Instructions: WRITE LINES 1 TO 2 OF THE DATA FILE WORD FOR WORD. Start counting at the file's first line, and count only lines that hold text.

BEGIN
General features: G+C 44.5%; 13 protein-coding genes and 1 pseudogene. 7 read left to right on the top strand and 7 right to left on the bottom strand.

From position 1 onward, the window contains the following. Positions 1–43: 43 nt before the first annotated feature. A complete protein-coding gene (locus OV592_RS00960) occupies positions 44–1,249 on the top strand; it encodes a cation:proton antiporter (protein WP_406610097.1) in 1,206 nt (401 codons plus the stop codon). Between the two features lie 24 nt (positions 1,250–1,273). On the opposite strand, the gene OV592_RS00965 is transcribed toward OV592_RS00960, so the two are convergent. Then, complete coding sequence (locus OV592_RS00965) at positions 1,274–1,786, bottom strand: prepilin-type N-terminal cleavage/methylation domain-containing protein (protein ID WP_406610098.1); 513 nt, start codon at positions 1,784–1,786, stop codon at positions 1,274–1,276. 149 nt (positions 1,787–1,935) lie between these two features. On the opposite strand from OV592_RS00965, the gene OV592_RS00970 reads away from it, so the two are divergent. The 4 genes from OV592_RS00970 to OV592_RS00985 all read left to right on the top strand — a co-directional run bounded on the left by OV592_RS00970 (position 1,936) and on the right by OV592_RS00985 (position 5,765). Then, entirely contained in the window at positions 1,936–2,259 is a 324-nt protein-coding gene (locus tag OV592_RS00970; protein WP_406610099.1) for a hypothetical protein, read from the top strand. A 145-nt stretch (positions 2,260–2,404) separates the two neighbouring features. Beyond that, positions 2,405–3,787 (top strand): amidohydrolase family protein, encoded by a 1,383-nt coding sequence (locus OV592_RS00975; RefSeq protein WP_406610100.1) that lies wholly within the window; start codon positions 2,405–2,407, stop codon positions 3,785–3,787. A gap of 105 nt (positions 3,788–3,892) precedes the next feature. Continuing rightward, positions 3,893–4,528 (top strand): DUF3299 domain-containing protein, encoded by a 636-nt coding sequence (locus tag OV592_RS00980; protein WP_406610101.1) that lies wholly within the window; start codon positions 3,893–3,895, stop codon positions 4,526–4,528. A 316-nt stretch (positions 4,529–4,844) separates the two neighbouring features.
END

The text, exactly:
General features: G+C 44.5%; 13 protein-coding genes and 1 pseudogene. 7 read left to right on the top strand and 7 right to left on the bottom strand.

From position 1 onward, the window contains the following. Positions 1–43: 43 nt before the first annotated feature. A complete protein-coding gene (locus OV592_RS00960) occupies positions 44–1,249 on the top strand; it encodes a cation:proton antiporter (protein WP_406610097.1) in 1,206 nt (401 codons plus the stop codon). Between the two features lie 24 nt (positions 1,250–1,273). On the opposite strand, the gene OV592_RS00965 is transcribed toward OV592_RS00960, so the two are convergent. Then, complete coding sequence (locus OV592_RS00965) at positions 1,274–1,786, bottom strand: prepilin-type N-terminal cleavage/methylation domain-containing protein (protein ID WP_406610098.1); 513 nt, start codon at positions 1,784–1,786, stop codon at positions 1,274–1,276. 149 nt (positions 1,787–1,935) lie between these two features. On the opposite strand from OV592_RS00965, the gene OV592_RS00970 reads away from it, so the two are divergent. The 4 genes from OV592_RS00970 to OV592_RS00985 all read left to right on the top strand — a co-directional run bounded on the left by OV592_RS00970 (position 1,936) and on the right by OV592_RS00985 (position 5,765). Then, entirely contained in the window at positions 1,936–2,259 is a 324-nt protein-coding gene (locus tag OV592_RS00970; protein WP_406610099.1) for a hypothetical protein, read from the top strand. A 145-nt stretch (positions 2,260–2,404) separates the two neighbouring features. Beyond that, positions 2,405–3,787 (top strand): amidohydrolase family protein, encoded by a 1,383-nt coding sequence (locus OV592_RS00975; RefSeq protein WP_406610100.1) that lies wholly within the window; start codon positions 2,405–2,407, stop codon positions 3,785–3,787. A gap of 105 nt (positions 3,788–3,892) precedes the next feature. Continuing rightward, positions 3,893–4,528 (top strand): DUF3299 domain-containing protein, encoded by a 636-nt coding sequence (locus tag OV592_RS00980; protein WP_406610101.1) that lies wholly within the window; start codon positions 3,893–3,895, stop codon positions 4,526–4,528. A 316-nt stretch (positions 4,529–4,844) separates the two neighbouring features.